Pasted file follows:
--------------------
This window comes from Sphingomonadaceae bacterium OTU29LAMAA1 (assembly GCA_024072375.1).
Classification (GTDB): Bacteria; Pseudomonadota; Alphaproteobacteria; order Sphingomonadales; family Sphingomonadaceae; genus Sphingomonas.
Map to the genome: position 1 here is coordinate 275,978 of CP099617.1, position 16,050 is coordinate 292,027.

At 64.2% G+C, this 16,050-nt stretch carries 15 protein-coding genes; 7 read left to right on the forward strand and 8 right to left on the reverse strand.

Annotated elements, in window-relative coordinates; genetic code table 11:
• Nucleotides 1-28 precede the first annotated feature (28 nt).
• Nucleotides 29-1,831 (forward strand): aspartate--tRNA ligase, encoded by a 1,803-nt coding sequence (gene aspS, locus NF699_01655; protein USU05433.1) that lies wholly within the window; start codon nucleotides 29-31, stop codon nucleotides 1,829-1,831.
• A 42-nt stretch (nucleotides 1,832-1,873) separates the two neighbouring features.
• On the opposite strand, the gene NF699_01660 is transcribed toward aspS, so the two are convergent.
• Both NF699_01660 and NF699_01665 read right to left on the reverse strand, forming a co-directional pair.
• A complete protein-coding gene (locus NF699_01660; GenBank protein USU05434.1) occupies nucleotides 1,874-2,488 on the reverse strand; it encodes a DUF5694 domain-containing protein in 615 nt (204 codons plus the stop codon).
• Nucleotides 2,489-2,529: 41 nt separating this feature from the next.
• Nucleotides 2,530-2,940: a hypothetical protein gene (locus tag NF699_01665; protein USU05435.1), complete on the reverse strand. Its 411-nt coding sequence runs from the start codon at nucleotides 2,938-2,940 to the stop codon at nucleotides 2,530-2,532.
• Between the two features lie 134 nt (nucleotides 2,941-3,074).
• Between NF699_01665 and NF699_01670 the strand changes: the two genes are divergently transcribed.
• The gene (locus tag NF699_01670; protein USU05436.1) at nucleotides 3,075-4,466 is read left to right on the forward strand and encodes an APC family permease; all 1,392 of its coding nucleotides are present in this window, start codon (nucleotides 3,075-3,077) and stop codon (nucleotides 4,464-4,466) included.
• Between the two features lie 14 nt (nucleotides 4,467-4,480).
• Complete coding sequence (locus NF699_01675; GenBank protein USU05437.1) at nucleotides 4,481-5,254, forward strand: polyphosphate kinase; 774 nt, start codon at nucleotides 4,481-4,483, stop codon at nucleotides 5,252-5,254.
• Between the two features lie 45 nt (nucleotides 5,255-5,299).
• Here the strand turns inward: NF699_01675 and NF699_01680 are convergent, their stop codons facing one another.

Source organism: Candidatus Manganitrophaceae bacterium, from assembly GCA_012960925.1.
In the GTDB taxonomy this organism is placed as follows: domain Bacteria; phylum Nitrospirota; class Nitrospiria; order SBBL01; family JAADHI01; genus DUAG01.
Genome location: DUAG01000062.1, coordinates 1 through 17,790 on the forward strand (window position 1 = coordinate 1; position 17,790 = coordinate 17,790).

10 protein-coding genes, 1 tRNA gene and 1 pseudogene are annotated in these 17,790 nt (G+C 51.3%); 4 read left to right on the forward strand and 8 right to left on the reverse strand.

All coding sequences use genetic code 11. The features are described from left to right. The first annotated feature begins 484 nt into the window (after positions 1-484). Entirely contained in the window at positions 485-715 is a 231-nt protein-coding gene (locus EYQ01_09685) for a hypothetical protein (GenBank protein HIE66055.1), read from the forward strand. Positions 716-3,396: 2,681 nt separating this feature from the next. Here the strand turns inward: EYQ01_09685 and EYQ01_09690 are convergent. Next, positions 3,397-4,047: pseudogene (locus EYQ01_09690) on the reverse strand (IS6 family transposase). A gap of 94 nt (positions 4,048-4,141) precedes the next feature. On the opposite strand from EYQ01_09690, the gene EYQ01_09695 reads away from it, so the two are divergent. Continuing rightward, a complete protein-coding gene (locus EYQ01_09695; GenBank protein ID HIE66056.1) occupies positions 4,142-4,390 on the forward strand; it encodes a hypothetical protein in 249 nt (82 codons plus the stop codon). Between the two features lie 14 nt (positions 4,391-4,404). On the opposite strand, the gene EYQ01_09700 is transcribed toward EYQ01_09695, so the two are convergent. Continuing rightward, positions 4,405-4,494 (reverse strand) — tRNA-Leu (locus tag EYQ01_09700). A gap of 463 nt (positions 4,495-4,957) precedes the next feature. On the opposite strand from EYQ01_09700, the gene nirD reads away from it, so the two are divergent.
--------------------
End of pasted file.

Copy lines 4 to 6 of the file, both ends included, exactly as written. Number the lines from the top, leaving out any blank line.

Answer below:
At 64.2% G+C, this 16,050-nt stretch carries 15 protein-coding genes; 7 read left to right on the forward strand and 8 right to left on the reverse strand.

Annotated elements, in window-relative coordinates; genetic code table 11:
• Nucleotides 1-28 precede the first annotated feature (28 nt).